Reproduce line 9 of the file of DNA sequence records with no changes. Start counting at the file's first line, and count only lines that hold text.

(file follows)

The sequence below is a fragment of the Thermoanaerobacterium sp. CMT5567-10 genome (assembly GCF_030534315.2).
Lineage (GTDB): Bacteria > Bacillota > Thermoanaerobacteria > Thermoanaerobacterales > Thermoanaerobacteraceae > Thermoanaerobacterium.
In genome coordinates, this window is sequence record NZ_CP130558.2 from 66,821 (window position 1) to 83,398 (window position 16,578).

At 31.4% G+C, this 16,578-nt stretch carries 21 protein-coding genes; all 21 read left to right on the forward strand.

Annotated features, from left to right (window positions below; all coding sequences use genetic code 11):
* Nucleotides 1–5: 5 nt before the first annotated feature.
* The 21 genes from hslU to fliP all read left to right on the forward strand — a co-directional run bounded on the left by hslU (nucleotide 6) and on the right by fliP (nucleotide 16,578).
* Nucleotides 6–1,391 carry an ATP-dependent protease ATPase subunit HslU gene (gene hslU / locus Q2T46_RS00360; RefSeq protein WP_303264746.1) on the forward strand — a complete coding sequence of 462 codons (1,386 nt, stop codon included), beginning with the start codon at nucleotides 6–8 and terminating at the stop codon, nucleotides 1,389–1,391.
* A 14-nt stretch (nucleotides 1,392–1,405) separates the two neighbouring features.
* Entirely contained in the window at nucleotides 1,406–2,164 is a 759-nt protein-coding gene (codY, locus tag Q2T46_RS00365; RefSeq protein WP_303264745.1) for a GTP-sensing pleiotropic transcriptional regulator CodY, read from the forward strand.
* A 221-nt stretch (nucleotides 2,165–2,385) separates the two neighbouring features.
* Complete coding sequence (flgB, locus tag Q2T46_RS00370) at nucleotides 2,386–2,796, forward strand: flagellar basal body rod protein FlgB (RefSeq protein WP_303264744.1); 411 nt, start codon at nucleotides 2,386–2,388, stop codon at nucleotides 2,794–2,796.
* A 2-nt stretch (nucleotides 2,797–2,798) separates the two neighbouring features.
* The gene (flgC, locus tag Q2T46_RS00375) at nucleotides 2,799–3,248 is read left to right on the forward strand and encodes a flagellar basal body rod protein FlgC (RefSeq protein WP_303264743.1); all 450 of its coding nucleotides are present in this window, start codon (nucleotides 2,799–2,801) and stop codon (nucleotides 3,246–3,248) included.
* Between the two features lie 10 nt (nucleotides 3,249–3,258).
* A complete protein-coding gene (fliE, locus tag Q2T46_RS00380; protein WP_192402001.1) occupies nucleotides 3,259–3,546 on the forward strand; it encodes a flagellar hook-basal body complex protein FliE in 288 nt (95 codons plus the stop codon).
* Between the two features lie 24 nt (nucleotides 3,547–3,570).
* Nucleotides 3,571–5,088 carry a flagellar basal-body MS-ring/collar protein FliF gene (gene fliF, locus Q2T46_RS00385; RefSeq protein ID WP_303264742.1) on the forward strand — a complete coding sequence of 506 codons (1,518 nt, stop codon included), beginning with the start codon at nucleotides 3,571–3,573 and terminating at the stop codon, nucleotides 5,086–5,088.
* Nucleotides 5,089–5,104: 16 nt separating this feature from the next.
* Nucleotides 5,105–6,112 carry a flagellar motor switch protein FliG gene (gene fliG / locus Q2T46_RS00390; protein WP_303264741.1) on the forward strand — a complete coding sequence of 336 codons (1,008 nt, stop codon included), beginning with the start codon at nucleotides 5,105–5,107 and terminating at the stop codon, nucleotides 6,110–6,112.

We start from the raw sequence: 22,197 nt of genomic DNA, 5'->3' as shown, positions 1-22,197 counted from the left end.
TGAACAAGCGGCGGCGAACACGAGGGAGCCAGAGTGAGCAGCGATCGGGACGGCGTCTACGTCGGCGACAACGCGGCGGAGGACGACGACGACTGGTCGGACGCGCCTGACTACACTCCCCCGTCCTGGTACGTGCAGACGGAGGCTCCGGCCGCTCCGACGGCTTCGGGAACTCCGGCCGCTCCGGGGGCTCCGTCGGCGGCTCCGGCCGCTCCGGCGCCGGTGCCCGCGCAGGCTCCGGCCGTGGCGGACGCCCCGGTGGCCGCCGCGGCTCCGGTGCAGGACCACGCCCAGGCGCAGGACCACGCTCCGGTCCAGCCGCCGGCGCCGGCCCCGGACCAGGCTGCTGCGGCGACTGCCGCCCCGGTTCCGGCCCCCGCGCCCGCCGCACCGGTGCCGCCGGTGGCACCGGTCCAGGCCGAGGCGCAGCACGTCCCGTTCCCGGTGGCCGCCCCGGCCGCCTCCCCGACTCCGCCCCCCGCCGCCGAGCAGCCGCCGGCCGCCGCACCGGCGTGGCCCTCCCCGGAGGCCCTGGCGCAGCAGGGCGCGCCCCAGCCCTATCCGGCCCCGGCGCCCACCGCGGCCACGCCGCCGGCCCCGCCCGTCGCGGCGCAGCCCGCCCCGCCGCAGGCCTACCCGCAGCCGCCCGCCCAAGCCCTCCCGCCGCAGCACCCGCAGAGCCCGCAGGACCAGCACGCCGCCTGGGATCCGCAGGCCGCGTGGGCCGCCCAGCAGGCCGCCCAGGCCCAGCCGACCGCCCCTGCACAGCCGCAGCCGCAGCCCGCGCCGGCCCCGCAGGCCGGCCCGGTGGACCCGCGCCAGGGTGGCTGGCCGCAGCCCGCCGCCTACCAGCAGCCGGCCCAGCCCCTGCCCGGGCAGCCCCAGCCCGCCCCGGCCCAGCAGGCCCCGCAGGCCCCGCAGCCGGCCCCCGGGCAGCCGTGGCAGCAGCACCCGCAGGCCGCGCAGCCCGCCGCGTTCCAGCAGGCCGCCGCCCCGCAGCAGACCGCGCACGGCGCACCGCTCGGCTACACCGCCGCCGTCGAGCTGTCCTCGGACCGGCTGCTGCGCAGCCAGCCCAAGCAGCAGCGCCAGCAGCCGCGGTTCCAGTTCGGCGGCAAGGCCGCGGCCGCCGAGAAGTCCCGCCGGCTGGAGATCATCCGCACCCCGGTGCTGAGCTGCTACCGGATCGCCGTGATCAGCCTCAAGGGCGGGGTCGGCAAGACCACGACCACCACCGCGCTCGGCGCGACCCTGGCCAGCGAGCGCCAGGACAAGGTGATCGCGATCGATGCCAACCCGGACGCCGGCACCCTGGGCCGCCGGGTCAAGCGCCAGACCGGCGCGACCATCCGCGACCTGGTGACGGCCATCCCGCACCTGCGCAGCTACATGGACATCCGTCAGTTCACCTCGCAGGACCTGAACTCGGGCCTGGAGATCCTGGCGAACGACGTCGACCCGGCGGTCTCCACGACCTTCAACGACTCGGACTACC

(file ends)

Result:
* A 14-nt stretch (nucleotides 1,392–1,405) separates the two neighbouring features.